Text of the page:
Amie Camden, a delegate attending the high school Model United Nations conference in Washington, admitted she was a little scared when she learned which country she would be representing: Iraq.

"I was a little shaky," said Camden, a 14-year-old freshman from George Mason High School in Falls Church, as she stood in a hallway yesterday outside her committee hearing room at the Washington Hilton. "Most people felt sorry for me."

Camden's friend, Meg Wiant, said the assignment to play Iraq seemed difficult at first, but now she's glad her teachers gave it to her. "A lot of people think I'm really brave for doing Iraq," the 14-year-old freshman said, adding that the experience has taught her to be more open-minded and to appreciate different viewpoints.

Which is exactly what Wiant's teachers had in mind last fall when they applied to represent Iraq this weekend at the 28th annual North American Invitational Model United Nations, sponsored by the Georgetown International Relations Association, a 300-member undergraduate group at Georgetown University. Gail Nolan, cosponsor of George Mason's Model U.N. Club, which has about 45 members, said her aim is to have her students learn about the world they live in, experience how frustrating diplomacy can be and realize that people can hold varying views.

Nolan said she saw Iraq as a challenge for her students, 19 of whom are attending the four-day Model U.N. at the Hilton. But the initial reaction, she admits, was: "Are you crazy, Ms. Nolan? Have you lost your mind?"

Bridget Singletary, 17, said her first thought was, "Oh boy, we're in the hot seat now!" Arab countries are difficult to represent, she said, because "it's a different culture."

But she and other George Mason students interviewed yesterday said the experience is not only challenging but rewarding. "It's fun to have a different character than you are in real life," said John Blackwell, a 16-year-old junior who had assumed the persona of a top PLO leader as part of a simulation group.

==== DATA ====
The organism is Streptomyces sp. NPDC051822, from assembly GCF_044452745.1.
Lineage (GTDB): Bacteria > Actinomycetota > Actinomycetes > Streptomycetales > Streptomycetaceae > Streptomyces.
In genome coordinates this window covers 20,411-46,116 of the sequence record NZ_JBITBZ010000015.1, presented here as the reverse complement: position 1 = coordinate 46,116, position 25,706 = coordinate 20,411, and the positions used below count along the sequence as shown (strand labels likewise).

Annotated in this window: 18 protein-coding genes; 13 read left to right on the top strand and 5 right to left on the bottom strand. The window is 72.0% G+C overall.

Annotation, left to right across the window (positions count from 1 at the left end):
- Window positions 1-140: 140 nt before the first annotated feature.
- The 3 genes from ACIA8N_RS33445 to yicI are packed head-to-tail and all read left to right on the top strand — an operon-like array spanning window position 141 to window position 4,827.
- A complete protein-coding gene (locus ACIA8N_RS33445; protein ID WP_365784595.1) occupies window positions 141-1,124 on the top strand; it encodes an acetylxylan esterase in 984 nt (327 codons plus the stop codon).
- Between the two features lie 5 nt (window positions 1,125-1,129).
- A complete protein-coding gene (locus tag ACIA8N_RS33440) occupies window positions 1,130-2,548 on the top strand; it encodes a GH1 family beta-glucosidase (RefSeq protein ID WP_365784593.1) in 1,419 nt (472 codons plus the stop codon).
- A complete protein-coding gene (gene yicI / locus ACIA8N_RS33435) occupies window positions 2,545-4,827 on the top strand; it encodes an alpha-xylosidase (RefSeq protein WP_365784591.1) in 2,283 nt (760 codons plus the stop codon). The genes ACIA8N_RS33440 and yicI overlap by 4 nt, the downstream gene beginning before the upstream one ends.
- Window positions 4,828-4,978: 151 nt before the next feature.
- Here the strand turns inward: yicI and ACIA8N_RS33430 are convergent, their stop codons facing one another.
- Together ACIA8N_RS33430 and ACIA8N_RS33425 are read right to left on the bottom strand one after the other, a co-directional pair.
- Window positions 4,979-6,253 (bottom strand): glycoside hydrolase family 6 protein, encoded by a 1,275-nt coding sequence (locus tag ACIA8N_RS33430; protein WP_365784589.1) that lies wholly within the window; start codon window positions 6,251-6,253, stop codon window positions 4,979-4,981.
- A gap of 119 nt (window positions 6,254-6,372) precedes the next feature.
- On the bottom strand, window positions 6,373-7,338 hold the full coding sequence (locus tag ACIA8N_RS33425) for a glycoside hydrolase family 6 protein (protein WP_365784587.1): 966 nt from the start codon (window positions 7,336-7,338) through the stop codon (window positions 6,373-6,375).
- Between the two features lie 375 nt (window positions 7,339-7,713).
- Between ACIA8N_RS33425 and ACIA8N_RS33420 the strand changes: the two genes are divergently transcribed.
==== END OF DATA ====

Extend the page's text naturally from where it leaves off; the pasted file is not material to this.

"You get to see things from another perspective," said senior Aaron Spevacek, 17, an Iraqi delegate in the Middle Eastern Summit. "It's an esteemed position; everyone's gunning for you." Spevacek said his group had just passed -- over his objection -- a resolution calling on Iraq to withdraw from Kuwait.

Spevacek said that when attacked by other nations, his position has been one of denial -- "That's foreign propaganda. They bombed our pipeline." But hostilities, if there are any, end once the delegates step outside the committee rooms.

Camden said it can be tough to keep her personal views separate from those she holds as a role-playing delegate. "I have to support Saddam Hussein, even though I might not agree with him," she said. And when other delegates cracked a joke about Iraq during one committee session, she said that "as an American kid, I found it funny. But as an Iraqi delegate, it wasn't."

Wiant, who said she got ribbed at a Hardee's restaurant because she was wearing her name tag with "Iraq" on it, said many people are ignorant about the war and have closed minds. She said that after researching her role as a delegate, she has mixed feelings about the fighting and thinks there are more pressing problems to be dealt with here at home.

Alexia Latortue, public relations director for the Model U.N. session, said the staff tries to make the experience as realistic as possible. The Persian Gulf is a hot topic this year, she said, but it's just one of several the 2,800 student delegates are tackling at the conference, which ends today.

Delegates have come from about 150 schools nationwide, including about 30 in the Washington area. Concern over possible terrorism caused a few schools to cancel, Latortue said, and security at the hotel is tighter than in previous years.

Because George Mason, like many area schools, has canceled field trips into the District while terrorism remains a concern, parents had to sign a consent form to allow their children to attend the Model U.N.

Most parents took it in stride. Singletary said her mother seemed worried, but "my dad said Saddam Hussein would be cutting his own throat to bomb a bunch of high school kids in D.C."